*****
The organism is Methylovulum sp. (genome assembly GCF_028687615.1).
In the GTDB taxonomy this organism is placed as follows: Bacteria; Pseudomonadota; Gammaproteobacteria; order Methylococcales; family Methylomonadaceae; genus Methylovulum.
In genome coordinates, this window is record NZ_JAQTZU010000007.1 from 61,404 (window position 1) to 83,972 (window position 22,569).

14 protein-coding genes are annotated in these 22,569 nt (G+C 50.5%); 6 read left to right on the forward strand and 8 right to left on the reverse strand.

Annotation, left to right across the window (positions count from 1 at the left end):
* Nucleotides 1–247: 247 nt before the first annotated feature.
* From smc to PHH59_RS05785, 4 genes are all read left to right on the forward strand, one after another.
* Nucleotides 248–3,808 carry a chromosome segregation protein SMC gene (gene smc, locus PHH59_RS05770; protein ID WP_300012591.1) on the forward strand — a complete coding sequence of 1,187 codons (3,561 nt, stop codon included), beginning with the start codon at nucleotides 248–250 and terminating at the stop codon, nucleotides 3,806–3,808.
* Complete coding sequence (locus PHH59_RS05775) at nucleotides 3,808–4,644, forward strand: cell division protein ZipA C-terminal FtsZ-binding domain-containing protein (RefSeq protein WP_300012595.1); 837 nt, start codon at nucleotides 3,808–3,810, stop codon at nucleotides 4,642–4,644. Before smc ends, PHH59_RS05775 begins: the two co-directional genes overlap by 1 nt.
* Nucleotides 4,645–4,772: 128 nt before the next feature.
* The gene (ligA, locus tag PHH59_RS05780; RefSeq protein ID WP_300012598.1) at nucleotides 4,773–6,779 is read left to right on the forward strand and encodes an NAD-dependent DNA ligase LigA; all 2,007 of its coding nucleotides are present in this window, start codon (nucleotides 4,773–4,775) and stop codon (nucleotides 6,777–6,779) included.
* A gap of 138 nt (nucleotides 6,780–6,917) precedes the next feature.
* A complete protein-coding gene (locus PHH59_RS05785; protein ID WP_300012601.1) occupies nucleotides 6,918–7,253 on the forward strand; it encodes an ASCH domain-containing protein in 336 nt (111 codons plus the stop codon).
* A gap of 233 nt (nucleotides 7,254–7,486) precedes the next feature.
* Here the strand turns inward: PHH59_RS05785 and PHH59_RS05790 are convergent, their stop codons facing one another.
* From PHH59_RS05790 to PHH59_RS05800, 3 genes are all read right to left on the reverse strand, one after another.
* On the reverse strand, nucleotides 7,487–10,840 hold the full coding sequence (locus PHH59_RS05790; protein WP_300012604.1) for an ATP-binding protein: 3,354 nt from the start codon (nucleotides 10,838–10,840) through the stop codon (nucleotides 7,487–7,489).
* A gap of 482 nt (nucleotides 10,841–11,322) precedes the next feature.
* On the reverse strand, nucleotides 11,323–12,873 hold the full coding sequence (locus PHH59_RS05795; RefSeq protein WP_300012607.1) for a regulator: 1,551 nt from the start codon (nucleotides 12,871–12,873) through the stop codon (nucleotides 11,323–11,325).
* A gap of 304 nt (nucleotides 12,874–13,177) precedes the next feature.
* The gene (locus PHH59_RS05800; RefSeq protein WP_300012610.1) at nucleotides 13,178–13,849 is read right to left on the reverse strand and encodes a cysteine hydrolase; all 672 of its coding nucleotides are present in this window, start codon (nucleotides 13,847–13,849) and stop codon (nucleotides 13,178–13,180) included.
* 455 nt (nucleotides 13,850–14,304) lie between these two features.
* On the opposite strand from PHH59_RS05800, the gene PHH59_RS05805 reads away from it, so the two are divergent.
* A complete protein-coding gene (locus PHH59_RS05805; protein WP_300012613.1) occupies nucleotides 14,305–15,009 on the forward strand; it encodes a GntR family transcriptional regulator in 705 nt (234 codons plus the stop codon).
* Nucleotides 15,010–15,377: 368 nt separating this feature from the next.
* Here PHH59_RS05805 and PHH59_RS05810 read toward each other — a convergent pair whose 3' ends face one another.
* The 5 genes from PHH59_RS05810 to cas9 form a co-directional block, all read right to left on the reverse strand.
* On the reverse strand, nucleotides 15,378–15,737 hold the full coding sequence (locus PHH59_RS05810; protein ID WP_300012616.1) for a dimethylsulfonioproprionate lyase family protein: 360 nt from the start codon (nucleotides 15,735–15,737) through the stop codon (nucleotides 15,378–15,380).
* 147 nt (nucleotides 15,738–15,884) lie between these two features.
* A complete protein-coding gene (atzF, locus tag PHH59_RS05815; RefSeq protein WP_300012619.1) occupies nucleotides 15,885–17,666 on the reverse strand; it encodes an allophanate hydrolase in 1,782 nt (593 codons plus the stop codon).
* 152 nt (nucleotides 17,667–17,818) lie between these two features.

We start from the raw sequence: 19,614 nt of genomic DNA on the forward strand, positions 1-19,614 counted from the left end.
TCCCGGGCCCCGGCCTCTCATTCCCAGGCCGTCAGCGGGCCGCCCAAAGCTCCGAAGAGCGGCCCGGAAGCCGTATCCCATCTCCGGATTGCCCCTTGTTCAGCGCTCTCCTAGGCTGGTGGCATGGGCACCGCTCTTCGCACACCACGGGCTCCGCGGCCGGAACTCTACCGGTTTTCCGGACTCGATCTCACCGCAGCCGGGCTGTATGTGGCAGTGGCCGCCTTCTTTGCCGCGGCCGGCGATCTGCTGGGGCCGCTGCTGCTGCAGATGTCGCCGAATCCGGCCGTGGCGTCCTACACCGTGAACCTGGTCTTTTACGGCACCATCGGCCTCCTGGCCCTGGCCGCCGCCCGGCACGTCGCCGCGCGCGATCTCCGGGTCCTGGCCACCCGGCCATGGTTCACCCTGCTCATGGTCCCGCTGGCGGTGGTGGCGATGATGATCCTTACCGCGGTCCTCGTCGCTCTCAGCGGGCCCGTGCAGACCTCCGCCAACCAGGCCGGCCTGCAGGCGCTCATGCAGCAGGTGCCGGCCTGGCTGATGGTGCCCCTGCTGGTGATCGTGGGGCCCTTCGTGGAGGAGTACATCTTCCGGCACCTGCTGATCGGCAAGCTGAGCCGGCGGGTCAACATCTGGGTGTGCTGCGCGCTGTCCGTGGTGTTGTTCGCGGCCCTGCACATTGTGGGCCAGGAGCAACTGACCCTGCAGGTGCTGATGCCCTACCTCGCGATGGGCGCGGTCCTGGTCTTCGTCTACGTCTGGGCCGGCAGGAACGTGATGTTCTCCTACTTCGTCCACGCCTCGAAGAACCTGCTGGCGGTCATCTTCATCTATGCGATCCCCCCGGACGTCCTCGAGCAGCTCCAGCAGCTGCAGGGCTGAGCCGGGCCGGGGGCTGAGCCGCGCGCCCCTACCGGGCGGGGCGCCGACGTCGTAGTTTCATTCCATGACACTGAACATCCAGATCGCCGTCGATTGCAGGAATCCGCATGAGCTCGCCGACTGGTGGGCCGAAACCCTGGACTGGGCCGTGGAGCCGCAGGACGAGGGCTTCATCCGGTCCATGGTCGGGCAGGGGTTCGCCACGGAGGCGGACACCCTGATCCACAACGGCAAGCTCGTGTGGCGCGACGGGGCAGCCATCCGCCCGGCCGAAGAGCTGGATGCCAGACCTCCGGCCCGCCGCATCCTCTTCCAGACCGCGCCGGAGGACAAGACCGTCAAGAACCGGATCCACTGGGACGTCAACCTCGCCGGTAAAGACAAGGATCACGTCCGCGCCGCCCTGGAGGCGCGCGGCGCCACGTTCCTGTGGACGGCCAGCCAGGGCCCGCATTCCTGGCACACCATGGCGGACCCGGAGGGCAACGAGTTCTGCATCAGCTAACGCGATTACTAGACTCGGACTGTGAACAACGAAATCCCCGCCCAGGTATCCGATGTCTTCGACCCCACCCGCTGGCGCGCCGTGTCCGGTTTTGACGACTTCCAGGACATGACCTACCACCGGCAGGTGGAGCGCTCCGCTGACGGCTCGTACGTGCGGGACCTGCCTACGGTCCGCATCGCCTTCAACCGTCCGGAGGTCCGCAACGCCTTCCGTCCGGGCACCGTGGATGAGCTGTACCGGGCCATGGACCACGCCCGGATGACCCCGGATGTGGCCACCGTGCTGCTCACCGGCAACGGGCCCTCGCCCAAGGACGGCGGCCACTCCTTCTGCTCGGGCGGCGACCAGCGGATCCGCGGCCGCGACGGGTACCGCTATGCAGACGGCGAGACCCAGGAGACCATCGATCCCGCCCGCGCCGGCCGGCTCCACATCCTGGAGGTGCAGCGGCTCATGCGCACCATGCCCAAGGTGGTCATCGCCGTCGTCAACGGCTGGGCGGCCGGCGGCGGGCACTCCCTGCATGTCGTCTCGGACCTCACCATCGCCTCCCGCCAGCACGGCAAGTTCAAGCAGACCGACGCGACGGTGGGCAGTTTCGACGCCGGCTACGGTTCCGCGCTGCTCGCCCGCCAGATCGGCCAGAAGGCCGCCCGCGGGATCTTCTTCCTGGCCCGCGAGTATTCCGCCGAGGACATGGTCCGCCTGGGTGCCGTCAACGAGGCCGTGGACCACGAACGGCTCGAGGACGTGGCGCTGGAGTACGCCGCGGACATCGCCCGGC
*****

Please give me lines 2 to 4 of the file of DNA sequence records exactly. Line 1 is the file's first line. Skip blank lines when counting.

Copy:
In the GTDB taxonomy this organism is placed as follows: Bacteria; Pseudomonadota; Gammaproteobacteria; order Methylococcales; family Methylomonadaceae; genus Methylovulum.
In genome coordinates, this window is record NZ_JAQTZU010000007.1 from 61,404 (window position 1) to 83,972 (window position 22,569).

14 protein-coding genes are annotated in these 22,569 nt (G+C 50.5%); 6 read left to right on the forward strand and 8 right to left on the reverse strand.